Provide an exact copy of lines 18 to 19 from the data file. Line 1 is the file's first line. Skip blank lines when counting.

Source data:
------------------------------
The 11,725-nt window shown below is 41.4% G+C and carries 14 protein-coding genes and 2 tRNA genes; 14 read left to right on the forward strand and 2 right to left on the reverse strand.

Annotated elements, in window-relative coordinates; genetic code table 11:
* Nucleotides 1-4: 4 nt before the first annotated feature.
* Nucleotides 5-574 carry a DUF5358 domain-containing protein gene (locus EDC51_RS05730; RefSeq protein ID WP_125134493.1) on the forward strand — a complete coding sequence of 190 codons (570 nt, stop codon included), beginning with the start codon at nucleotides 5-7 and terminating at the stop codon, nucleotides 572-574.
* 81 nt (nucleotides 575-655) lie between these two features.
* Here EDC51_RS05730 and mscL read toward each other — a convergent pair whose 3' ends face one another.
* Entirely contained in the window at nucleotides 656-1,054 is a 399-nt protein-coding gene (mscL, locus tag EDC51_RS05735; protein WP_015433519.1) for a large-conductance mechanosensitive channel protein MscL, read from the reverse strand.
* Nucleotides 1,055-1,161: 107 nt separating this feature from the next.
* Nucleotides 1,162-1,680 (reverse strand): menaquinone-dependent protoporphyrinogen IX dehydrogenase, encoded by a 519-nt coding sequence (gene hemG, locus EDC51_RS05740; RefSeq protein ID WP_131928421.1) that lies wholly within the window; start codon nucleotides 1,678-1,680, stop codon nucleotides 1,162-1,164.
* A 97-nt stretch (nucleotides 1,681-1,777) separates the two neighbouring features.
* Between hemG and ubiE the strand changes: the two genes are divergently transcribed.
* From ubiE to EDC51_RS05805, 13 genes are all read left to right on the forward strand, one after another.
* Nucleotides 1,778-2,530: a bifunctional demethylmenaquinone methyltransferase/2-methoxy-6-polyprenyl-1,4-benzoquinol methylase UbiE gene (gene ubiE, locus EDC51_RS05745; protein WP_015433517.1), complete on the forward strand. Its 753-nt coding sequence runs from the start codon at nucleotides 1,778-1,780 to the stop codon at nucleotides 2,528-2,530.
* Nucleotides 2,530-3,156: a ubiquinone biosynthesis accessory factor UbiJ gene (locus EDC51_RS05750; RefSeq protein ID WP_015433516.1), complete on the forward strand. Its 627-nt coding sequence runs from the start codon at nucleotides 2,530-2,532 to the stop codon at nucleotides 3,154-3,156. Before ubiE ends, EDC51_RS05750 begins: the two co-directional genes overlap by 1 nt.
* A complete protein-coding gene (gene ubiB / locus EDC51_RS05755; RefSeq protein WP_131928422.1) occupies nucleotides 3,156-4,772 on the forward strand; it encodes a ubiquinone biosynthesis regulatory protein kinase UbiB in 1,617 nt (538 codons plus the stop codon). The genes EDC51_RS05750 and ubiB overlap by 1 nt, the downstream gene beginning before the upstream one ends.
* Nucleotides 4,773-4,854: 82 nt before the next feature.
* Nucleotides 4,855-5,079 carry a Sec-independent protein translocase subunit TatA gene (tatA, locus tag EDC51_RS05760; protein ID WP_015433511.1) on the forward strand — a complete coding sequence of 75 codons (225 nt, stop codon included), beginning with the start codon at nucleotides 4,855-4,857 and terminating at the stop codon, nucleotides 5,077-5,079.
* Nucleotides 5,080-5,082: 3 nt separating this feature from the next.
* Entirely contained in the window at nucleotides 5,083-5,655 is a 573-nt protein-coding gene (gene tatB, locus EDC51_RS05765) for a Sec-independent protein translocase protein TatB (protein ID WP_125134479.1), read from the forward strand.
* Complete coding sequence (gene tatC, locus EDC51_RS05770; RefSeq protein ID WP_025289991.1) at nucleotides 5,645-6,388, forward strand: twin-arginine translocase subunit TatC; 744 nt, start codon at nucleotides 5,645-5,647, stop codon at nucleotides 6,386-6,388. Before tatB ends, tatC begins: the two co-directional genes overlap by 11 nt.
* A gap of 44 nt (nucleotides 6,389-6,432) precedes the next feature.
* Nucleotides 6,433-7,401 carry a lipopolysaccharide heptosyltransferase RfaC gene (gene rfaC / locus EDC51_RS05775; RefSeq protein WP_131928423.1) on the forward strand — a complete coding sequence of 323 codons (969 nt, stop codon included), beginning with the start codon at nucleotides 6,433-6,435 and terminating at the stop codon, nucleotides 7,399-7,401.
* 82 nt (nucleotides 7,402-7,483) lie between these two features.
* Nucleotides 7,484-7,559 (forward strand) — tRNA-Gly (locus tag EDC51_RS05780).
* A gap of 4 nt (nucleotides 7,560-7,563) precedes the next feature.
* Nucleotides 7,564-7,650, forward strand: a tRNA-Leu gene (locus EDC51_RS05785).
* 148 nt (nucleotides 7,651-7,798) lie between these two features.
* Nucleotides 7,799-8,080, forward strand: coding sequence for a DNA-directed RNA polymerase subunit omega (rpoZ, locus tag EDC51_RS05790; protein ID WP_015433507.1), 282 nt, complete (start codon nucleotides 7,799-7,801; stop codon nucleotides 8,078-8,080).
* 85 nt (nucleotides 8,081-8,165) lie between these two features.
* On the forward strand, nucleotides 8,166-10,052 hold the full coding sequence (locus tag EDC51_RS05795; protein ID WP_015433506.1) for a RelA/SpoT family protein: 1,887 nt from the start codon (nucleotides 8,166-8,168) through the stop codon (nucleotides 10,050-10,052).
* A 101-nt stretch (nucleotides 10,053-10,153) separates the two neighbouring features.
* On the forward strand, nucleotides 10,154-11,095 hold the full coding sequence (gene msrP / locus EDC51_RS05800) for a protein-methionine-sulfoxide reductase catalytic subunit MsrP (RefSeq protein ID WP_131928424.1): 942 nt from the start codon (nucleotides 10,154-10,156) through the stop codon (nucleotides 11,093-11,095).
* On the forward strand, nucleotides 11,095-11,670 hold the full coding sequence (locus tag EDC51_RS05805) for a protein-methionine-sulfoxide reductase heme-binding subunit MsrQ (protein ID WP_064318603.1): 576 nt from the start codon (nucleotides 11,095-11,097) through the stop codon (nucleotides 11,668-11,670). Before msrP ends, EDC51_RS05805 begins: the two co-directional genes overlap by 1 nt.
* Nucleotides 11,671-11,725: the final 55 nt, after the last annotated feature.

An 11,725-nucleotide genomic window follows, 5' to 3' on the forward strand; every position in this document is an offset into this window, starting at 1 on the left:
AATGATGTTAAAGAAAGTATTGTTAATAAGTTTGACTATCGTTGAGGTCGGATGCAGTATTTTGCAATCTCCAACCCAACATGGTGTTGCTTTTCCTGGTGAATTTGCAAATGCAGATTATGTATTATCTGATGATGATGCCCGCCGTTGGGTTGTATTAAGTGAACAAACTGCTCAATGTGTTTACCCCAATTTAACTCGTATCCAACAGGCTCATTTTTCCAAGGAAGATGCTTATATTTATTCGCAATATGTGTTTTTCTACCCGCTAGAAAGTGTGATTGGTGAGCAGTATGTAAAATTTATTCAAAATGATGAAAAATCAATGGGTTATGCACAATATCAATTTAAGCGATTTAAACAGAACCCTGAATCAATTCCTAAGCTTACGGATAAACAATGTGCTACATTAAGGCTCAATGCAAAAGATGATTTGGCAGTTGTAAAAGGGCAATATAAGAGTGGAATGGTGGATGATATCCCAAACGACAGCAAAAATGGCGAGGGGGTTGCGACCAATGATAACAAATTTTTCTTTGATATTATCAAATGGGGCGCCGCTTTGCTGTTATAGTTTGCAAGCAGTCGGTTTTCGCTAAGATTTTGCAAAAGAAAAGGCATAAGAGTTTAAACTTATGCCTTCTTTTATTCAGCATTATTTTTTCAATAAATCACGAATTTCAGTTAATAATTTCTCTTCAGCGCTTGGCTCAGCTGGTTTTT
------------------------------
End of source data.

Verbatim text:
* Nucleotides 5,080-5,082: 3 nt separating this feature from the next.
* Entirely contained in the window at nucleotides 5,083-5,655 is a 573-nt protein-coding gene (gene tatB, locus EDC51_RS05765) for a Sec-independent protein translocase protein TatB (protein ID WP_125134479.1), read from the forward strand.